What is a Labrum Tear?
The acetabular labrum is a ring of specialized cartilage resting on the edge of the bony socket (acetabulum) of the hip joint. The function of the labrum is to deepen the socket and provide a “suction seal” to the hip joint. Tears of the acetabular labrum are becoming more commonly recognized.
Hip labral tears can be due to a single acute traumatic event. Acute labral tears usually result from a sports injury, fall, or accident. They are commonly associated with sudden, twisting maneuvers that cause immediate pain in the hip.
More commonly, however, labral tears are degenerative in nature. Degenerative labral tears are chronic injuries that occur as a result of repetitive wear and tear over time and can be seen in the early stages of hip arthritis. The most common cause of degenerative labral tears is a condition known as femoroacetabular impingement (FAI).
Treatment for labral tears consists of activity modification, physical therapy, and anti-inflammatory medications. If these measures are unsuccessful, the labrum can be debrided or repaired using a minimally invasive arthroscopic technique.
Femoroacetabular Impingement (FAI)
Femoroacetabular impingement (FAI) is a subtle abnormality of the shape and anatomy of the hip that can lead to repetitive micro-injury to the hip joint. Over time, this repetitive trauma can lead to hip labral tears and is thought to be a major cause of hip arthritis.
Normally, the ball and socket of the hip joint are shaped so that the ball (femoral head) moves very smoothly inside the socket (acetabulum). The socket should be just the right size to hold the ball in place. Femoroacetabular impingement occurs when either the ball or the socket is not shaped just right, leading to abnormal contact between the bones and soft tissues of the hip. In femoroacetabular impingement, the bone of the femoral head butts up against the bone and cartilage rim (labrum) of the hip socket. This is where the term “femoroacetabular impingement” comes from.
Femoroacetabular impingement is caused by one of two different mechanisms:
- Cam-type impingement – In this situation, the ball of the hip joint is not as round as it should be. Typically, there is extra bone present at the front of the femoral head, which bumps into the socket and labrum when the hip is flexed or bent up.
- Pincer type impingement – In this type of impingement, the hip socket covers too much of the femoral head. This can be because the socket is too deep or because it is tipped forward more then it should be (acetabular retroversion). Again, the front of the hip socket will come into contact with the femoral head sooner than it should be leading to impingement.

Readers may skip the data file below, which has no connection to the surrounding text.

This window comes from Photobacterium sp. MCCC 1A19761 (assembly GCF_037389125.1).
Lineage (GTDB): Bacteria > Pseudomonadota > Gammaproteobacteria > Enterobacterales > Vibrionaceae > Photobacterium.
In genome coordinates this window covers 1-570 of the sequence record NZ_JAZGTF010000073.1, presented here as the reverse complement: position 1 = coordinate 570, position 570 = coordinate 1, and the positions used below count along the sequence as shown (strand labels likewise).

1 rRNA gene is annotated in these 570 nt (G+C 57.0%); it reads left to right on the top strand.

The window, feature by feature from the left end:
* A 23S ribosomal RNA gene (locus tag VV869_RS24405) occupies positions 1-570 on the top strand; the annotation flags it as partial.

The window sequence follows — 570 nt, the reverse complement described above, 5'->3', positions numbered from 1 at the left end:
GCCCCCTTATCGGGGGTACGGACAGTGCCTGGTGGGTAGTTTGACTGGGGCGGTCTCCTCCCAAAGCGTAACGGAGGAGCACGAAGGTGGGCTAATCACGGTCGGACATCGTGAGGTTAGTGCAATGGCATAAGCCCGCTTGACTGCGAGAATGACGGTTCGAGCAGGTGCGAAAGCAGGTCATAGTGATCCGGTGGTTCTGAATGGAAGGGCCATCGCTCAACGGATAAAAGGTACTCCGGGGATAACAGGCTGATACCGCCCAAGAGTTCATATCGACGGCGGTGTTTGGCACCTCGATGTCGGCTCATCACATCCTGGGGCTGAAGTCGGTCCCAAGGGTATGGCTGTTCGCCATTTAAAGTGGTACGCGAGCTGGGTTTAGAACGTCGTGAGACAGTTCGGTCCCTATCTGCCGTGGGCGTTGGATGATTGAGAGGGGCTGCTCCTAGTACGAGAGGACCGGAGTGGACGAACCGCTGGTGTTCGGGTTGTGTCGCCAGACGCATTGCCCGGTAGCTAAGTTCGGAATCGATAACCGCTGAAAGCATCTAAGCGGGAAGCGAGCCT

The symptoms of femoroacetabular impingement are similar to the symptoms of people with hip labral tears. Most people feel pain in the groin, which can radiate to the buttock. The pain can be worse with activity but can also be aggravated by prolonged sitting. Twisting movements are also frequently painful. Some people may feel a catching sensation in the hip, as well.
Activity modification and anti-inflammatory medications can sometimes improve the symptoms of femoroacetabular impingement. The only way to truly fix the problem, however, is to restore the normal shape of the hip joint. In many cases, this can be done through minimally invasive arthroscopic surgery. This involves reshaping the bone of the femoral head or hip socket and repairing tears of the labrum through 2 or 3 small incisions. In more complex deformities, surgery through a larger open approach may be necessary.
Massaage for Labral Tears
The deep tissue massage technique comprises using deep pressure along with slow strokes on the affected areas. A hip labral tear involves the ring of cartilage (labrum) that follows the outside rim of the socket of your hip joint.
Can physical therapy heal a labral tear?
Some labral tears can be managed with physical therapy; in severe cases, surgery may be required to repair the torn labrum.
Your physical therapist can also assess the severity of your injury based on your response to treatment. If you find yourself feeling improvements within three months of physical therapy, chances are your labral tear can be managed without surgical intervention.
What happens if a labral tear goes untreated?
If left untreated, acetabular labral tears may become a mechanical irritant to the hip joint, which can increase friction in the joint and speed the progress of osteoarthritis in your hip.
*Disclaimer: This information is not intended to be a substitute for professional medical advice. You should not use this information to diagnose or treat a health problem or disease without consulting with a qualified healthcare provider.
Please consult your healthcare provider with any questions or concerns you may have regarding your condition.
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